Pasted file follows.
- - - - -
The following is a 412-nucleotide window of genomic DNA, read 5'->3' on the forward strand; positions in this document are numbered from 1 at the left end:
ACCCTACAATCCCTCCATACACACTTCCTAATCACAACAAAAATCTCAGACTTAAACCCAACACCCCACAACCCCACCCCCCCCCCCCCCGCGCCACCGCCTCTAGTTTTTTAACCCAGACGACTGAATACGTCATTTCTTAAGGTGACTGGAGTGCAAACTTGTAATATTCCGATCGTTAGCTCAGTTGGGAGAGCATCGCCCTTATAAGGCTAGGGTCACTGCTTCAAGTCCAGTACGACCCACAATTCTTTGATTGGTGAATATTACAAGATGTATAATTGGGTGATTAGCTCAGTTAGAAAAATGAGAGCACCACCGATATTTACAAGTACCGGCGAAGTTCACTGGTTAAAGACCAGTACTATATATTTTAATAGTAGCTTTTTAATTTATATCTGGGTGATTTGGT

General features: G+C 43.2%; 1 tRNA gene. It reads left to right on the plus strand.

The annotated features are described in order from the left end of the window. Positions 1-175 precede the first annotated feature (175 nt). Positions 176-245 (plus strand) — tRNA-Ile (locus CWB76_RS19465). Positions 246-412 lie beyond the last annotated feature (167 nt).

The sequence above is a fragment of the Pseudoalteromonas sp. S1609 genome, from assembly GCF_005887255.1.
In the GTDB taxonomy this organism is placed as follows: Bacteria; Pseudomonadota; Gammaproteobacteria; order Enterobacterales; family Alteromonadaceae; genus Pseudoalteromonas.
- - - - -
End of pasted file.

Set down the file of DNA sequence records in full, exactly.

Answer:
The following is a 412-nucleotide window of genomic DNA, read 5'->3' on the forward strand; positions in this document are numbered from 1 at the left end:
ACCCTACAATCCCTCCATACACACTTCCTAATCACAACAAAAATCTCAGACTTAAACCCAACACCCCACAACCCCACCCCCCCCCCCCCCGCGCCACCGCCTCTAGTTTTTTAACCCAGACGACTGAATACGTCATTTCTTAAGGTGACTGGAGTGCAAACTTGTAATATTCCGATCGTTAGCTCAGTTGGGAGAGCATCGCCCTTATAAGGCTAGGGTCACTGCTTCAAGTCCAGTACGACCCACAATTCTTTGATTGGTGAATATTACAAGATGTATAATTGGGTGATTAGCTCAGTTAGAAAAATGAGAGCACCACCGATATTTACAAGTACCGGCGAAGTTCACTGGTTAAAGACCAGTACTATATATTTTAATAGTAGCTTTTTAATTTATATCTGGGTGATTTGGT

General features: G+C 43.2%; 1 tRNA gene. It reads left to right on the plus strand.

The annotated features are described in order from the left end of the window. Positions 1-175 precede the first annotated feature (175 nt). Positions 176-245 (plus strand) — tRNA-Ile (locus CWB76_RS19465). Positions 246-412 lie beyond the last annotated feature (167 nt).

The sequence above is a fragment of the Pseudoalteromonas sp. S1609 genome, from assembly GCF_005887255.1.
In the GTDB taxonomy this organism is placed as follows: Bacteria; Pseudomonadota; Gammaproteobacteria; order Enterobacterales; family Alteromonadaceae; genus Pseudoalteromonas.